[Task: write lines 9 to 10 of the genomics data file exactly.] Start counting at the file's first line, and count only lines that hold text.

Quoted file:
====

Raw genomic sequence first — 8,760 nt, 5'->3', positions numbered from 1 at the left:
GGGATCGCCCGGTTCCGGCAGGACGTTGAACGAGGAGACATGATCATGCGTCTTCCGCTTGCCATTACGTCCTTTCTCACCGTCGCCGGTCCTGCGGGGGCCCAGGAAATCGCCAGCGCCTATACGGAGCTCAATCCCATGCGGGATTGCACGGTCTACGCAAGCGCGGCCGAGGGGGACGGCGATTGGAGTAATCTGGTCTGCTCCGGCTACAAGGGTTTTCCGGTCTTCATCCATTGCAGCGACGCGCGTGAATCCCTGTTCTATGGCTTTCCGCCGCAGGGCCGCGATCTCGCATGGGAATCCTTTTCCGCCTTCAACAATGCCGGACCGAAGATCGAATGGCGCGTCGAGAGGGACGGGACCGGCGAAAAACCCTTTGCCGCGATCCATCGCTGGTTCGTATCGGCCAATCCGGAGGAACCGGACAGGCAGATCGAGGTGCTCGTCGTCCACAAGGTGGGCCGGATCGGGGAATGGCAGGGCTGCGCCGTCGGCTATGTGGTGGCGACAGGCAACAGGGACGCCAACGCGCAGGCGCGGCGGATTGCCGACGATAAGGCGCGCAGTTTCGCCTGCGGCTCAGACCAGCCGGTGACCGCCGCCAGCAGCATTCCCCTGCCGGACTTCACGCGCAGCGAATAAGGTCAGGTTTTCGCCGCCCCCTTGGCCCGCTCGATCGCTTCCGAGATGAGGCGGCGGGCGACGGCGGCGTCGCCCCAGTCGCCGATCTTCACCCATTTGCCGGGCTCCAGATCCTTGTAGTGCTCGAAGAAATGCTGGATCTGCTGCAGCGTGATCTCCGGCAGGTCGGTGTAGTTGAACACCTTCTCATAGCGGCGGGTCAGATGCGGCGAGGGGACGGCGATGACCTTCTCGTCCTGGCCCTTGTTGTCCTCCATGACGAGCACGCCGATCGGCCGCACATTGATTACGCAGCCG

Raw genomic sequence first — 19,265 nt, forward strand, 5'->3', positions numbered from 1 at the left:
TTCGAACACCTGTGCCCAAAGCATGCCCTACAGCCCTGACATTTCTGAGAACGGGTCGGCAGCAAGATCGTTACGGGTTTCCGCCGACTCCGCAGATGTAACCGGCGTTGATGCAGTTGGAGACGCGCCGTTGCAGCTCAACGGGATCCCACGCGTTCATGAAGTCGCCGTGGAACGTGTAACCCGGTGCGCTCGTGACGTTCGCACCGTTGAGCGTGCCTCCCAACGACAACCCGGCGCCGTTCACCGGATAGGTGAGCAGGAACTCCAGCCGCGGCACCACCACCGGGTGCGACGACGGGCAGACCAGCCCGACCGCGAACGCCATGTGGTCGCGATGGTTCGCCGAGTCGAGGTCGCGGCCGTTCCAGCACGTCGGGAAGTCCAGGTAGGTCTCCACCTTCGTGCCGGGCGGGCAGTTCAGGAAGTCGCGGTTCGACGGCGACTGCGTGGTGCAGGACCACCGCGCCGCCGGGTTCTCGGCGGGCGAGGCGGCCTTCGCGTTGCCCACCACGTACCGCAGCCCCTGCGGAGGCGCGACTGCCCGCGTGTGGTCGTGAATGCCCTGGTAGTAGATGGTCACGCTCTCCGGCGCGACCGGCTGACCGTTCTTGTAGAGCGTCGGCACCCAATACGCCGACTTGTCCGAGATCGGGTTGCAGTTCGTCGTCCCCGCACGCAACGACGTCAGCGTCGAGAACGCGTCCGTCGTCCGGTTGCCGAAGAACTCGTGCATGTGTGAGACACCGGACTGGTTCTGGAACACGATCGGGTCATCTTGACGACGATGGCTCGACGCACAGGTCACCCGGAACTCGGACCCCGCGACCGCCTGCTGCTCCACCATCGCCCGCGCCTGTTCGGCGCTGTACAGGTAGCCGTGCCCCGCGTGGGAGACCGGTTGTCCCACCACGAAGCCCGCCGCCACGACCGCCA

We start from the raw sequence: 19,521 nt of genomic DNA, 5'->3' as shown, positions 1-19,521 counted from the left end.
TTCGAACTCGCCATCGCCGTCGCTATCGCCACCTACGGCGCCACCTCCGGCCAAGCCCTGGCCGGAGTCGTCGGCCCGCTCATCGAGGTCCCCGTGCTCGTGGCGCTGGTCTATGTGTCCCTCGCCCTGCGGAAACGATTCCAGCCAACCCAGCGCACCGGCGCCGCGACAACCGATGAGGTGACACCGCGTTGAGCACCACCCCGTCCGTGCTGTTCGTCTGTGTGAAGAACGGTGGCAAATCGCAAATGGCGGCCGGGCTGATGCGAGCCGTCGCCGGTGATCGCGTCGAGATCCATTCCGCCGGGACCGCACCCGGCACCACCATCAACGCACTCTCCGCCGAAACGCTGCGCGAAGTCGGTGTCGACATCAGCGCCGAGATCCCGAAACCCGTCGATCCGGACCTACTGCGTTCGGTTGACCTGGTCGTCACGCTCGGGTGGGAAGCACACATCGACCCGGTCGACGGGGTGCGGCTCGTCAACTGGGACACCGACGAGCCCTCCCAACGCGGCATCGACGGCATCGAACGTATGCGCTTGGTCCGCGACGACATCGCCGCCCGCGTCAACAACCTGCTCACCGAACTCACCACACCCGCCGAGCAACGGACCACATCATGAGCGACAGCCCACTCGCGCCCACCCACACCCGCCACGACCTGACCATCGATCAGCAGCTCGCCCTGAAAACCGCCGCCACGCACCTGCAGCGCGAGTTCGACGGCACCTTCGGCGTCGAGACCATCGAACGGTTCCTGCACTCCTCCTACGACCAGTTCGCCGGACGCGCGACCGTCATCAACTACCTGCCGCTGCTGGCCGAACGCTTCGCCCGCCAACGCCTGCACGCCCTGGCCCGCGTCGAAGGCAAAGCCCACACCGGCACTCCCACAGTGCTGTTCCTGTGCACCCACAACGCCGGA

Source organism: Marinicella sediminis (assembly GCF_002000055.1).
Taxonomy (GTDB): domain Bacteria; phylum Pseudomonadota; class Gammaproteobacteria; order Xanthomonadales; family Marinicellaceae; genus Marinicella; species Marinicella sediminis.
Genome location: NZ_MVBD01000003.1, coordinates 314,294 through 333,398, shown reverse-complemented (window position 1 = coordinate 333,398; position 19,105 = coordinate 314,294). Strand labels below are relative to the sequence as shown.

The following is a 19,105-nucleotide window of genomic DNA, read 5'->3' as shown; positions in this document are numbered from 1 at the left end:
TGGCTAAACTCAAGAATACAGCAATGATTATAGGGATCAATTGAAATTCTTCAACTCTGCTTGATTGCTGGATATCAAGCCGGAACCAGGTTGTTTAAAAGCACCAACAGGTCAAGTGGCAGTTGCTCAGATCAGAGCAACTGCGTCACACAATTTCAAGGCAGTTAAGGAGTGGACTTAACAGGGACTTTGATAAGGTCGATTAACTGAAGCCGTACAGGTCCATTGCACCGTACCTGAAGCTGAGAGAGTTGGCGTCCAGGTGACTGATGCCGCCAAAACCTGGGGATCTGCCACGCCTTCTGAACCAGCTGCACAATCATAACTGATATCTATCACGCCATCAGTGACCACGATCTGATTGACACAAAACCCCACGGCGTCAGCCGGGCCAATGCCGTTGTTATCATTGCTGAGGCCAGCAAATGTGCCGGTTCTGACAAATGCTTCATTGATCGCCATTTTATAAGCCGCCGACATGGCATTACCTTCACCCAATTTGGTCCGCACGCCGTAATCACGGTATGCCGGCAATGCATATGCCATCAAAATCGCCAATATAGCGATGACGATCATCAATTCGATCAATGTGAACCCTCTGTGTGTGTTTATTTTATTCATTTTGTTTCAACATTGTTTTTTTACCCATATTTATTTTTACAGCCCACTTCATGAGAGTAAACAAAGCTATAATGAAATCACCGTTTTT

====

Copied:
Genome location: NZ_MVBD01000003.1, coordinates 314,294 through 333,398, shown reverse-complemented (window position 1 = coordinate 333,398; position 19,105 = coordinate 314,294). Strand labels below are relative to the sequence as shown.

The following is a 19,105-nucleotide window of genomic DNA, read 5'->3' as shown; positions in this document are numbered from 1 at the left end: